Micropiles made their debut as a cost effective way to retrofit existing historical structures. Recently, micropiles have increased in popularity all over the world and are being used for bridges, buildings, slope stability, antenna towers, and residential construction. Micropiles excel in difficult drilling conditions where other deep foundation methods are not plausible and consist of any combination of grout, rebar, hollow bar, steel pin, and steel casing. Due to their slender nature, defined less than 300 mm in diameter and lengths up to 100 feet, micropiles offer a distinct challenge in quantifying load transfer behaviors. Research at the University at Buffalo investigated the load transfer behavior of a single micropile and the influence of steel casing in soil using the finite element software ABAQUS. Soil models of sand, clay, and rock were fabricated. Simulated load testing determined micropile axial and lateral capacities for various cased length ratios, the cased length to micropile length, and were compared to field load tests. For both the clay and sand models an increase in cased length ratio resulted in lower axial capacities and higher lateral capacities. For the lateral case, diminishing returns on lateral capacities are observed for cased length ratios over 1:2. An increase in axial capacity was observed when casing to shale rock. The results are compared to various case studies, typical construction practices, and current design methodologies.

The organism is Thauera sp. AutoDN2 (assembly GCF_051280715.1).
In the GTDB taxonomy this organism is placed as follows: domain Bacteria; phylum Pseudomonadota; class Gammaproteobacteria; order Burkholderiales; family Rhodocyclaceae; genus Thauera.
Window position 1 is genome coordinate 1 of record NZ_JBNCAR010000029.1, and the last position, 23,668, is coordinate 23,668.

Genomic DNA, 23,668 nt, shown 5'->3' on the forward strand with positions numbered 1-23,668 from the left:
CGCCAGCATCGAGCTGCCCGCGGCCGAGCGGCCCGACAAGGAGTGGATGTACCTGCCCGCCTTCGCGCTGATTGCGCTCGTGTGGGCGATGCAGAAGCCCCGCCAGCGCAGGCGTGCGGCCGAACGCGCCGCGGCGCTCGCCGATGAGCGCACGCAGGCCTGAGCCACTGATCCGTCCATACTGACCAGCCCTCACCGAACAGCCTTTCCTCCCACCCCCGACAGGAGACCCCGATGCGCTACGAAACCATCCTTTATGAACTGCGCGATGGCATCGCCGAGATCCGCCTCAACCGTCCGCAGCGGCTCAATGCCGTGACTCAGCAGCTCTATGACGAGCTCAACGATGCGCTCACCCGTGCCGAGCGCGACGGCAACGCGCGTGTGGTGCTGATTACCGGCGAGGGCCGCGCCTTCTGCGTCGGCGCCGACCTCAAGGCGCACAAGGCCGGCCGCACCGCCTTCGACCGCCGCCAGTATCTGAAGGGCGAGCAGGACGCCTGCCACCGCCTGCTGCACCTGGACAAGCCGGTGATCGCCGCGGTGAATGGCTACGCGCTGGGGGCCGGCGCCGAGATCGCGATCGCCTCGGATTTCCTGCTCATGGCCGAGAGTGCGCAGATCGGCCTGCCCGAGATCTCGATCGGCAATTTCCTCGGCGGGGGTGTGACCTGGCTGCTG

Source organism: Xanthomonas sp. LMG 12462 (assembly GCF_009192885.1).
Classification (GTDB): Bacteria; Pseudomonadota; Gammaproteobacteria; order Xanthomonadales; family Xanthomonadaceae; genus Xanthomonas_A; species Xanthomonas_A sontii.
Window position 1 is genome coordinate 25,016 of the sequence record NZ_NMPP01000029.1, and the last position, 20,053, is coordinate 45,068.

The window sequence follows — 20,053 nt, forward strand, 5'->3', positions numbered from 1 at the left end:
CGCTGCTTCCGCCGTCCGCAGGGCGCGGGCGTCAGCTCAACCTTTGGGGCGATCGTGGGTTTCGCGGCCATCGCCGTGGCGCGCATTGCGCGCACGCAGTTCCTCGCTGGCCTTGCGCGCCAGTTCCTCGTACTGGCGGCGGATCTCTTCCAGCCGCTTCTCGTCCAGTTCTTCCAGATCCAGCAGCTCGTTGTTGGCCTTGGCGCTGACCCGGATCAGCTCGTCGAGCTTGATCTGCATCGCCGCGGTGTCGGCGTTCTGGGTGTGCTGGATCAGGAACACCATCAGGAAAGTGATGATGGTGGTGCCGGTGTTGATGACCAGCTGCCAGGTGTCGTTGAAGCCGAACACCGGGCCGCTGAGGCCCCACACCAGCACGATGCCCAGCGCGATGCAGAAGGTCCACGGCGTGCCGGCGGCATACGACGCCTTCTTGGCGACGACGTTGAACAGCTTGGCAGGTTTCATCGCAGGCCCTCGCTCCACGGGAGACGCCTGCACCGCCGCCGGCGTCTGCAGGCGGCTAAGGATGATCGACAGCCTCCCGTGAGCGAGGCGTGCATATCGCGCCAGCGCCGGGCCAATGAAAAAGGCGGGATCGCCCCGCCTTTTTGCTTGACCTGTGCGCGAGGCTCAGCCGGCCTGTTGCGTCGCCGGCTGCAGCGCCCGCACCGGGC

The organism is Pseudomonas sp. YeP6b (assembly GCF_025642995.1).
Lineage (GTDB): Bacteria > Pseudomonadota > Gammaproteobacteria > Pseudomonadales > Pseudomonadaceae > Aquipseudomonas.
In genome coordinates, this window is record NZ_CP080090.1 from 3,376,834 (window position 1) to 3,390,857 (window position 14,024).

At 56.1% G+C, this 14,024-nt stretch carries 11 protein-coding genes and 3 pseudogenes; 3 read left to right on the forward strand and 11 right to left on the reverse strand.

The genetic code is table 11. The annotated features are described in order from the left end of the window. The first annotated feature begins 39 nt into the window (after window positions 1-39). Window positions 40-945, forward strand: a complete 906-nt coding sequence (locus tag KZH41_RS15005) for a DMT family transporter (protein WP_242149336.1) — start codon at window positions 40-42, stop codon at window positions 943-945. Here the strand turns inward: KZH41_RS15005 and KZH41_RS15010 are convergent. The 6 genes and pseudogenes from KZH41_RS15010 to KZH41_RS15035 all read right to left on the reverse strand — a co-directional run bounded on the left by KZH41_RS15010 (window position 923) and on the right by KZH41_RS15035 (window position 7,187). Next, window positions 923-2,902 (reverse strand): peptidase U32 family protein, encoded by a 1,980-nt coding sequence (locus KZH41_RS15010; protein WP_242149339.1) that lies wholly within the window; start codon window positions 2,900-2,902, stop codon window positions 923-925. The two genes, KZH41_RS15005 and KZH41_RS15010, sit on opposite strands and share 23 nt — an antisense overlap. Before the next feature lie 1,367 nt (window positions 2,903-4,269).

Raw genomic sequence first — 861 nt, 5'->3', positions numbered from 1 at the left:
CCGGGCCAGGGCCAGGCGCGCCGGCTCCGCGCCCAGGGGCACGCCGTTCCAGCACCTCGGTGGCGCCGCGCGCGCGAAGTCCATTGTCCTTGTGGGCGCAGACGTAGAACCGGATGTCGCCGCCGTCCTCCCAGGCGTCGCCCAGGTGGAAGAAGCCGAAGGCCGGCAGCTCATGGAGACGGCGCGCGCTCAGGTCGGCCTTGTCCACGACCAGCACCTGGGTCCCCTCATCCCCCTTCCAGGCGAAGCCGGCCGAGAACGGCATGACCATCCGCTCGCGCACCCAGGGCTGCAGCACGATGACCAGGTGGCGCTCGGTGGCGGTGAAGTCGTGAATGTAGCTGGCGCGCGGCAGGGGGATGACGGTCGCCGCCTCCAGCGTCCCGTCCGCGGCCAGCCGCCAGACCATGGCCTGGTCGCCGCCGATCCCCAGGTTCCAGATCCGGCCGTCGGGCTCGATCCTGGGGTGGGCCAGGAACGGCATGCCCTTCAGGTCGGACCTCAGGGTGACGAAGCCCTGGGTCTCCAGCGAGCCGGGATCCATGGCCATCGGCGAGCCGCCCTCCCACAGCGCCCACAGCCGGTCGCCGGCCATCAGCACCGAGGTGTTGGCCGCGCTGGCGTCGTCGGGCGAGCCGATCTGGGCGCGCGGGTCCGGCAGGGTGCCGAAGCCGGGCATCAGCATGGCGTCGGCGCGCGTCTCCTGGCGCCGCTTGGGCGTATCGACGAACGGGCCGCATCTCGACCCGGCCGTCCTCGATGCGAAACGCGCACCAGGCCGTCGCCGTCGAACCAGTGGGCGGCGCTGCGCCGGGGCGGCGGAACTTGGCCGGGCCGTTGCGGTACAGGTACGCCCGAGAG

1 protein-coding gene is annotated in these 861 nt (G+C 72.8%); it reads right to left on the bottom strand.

|School:||State University of New York at Buffalo|
|Department:||Civil, Structural and Environmental Engineering|
|School Location:||United States -- New York|
|Source:||MAI 55/05M(E), Masters Abstracts International|
|Subjects:||Geotechnology, Civil engineering|
|Keywords:||Cased length ratio, Casings, Deep foundations, Drilling, Micro-piles, Micropiles|
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